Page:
- Associated Press - Thursday, April 17, 2014

COLUMBUS, Ohio (AP) - Central Ohio’s homeless agency is expanding space for displaced families as the number of parents and children with nowhere to live increases.

The YWCA Family Center opened in 2005 with a capacity for 50 people and is now trying to serve 140 families.

“The work has just increased in ways that nobody ever imagined,” YWCA spokeswoman Patti O’Toole told The Columbus Dispatch (https://bit.ly/1ns70A0 ) for a story Thursday.

To meet the demand, the Community Shelter Board, the area’s homeless agency, modified plans for the new adult shelter it is constructing to include a second area for homeless families. The addition of an upper floor to the agency’s west side building boosted construction costs by $5 million, for a total of $12 million in public and private dollars.

The board has long preferred getting families in permanent housing, even paying relatives to take in family members, rather than building new shelters.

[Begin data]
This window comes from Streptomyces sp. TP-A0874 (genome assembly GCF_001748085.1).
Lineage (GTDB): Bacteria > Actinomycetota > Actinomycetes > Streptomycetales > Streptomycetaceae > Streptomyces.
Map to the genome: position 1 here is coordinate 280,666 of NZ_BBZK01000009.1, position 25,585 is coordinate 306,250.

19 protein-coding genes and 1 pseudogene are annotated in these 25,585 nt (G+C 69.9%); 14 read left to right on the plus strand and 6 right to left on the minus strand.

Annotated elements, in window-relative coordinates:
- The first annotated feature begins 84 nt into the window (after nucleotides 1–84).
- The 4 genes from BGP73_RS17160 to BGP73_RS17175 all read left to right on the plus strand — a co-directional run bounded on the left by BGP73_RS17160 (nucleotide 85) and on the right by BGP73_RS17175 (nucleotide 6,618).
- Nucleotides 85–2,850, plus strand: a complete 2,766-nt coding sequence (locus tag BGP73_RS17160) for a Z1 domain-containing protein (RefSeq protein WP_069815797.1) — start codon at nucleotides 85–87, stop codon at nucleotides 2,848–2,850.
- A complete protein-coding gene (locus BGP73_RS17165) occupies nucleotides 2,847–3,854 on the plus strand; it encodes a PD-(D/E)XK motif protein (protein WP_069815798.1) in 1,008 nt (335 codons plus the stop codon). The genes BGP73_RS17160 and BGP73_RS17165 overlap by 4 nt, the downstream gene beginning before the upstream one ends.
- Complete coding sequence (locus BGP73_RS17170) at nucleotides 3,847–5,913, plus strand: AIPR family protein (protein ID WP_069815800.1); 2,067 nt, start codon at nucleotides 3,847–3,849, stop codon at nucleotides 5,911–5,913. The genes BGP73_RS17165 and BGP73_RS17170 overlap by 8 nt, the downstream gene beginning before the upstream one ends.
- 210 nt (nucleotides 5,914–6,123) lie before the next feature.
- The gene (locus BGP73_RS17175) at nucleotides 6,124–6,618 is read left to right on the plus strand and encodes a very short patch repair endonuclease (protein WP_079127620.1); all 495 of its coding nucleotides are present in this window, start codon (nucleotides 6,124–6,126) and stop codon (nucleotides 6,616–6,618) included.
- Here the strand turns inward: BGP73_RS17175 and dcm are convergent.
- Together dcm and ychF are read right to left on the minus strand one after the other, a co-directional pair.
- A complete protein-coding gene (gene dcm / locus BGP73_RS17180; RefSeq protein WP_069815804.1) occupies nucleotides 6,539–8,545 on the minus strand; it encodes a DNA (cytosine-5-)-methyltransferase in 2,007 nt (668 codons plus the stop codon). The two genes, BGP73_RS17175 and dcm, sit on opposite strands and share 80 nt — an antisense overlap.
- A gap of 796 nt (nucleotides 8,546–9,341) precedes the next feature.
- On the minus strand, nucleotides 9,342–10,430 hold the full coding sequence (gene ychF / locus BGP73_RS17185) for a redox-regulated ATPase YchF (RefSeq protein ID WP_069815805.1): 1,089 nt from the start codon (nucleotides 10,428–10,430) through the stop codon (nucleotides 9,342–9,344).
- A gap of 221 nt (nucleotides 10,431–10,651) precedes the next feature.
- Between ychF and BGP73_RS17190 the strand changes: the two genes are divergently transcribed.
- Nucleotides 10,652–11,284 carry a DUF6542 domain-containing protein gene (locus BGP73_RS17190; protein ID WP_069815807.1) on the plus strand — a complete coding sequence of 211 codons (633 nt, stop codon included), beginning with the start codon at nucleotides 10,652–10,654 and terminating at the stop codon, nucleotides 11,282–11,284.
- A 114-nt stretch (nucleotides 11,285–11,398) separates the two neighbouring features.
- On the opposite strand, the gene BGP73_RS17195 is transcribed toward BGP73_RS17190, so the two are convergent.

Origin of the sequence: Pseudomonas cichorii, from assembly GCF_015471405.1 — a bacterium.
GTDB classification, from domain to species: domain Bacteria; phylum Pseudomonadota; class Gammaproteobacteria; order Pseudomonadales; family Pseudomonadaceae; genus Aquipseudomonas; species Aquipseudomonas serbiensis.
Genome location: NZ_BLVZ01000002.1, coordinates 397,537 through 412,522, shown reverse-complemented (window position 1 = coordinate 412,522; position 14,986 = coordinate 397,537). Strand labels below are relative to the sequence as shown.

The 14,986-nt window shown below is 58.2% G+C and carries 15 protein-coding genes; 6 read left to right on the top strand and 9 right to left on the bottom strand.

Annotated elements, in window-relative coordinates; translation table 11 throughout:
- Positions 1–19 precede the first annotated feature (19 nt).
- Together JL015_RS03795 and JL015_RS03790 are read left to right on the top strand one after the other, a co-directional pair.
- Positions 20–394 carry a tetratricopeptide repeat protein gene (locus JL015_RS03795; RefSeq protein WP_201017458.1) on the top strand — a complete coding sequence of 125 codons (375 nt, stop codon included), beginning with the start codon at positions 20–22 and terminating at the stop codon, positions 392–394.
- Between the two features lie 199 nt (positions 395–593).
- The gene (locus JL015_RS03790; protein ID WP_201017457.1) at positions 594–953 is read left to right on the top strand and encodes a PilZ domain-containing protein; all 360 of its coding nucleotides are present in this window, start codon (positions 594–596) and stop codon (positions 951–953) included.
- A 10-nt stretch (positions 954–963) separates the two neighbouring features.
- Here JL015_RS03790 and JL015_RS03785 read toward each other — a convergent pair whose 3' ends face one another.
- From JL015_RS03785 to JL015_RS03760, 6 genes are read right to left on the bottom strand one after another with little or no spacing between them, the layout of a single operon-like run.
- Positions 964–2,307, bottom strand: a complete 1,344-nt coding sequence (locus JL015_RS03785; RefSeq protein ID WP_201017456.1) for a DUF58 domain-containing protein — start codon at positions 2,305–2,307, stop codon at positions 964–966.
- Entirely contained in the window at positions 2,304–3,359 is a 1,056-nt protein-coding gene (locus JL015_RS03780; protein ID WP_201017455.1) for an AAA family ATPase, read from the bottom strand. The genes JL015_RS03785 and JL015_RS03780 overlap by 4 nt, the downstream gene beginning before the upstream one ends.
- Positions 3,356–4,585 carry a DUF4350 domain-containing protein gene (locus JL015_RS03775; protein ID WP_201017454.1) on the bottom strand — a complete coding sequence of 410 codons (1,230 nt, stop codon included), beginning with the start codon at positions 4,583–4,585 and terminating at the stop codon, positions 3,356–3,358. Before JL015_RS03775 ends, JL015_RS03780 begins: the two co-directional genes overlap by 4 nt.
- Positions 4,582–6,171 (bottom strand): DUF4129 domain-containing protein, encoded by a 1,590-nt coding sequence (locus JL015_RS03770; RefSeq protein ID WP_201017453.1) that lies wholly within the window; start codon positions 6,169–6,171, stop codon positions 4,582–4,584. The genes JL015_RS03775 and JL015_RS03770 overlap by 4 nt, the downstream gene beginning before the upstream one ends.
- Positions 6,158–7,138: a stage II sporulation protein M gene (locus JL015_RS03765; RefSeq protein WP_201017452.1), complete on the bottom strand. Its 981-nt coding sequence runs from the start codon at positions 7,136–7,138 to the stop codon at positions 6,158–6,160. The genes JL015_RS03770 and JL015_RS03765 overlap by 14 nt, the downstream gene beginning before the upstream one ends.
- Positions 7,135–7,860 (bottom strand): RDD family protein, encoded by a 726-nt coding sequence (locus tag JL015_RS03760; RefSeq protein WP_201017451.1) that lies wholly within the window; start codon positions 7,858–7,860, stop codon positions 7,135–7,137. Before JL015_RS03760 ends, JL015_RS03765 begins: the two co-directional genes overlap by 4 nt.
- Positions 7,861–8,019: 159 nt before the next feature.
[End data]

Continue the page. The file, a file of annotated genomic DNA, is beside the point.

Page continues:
But shelter board Executive Director Michelle Heritage says the system still has to get people off the streets. She says significant numbers of beds haven’t been added since 2001.

“You get to the point where you can’t do things the same way,” Heritage said of the need for the new projects.

The first-floor area for single men and women is expected to open in July or August and the family shelter on the second floor will likely open next spring, Heritage said.

The shelter will have a medical clinic, meeting rooms and space for extra beds during severe weather.

The expansion is desperately needed, said Sue Villilo, director of the downtown Faith Mission shelter, which has been over capacity for two years.

The recession, federal cuts, reductions in public assistance, low pay, mental illness and addiction all play a role in the increase in homelessness, Heritage said.


Information from: The Columbus Dispatch, https://www.dispatch.com



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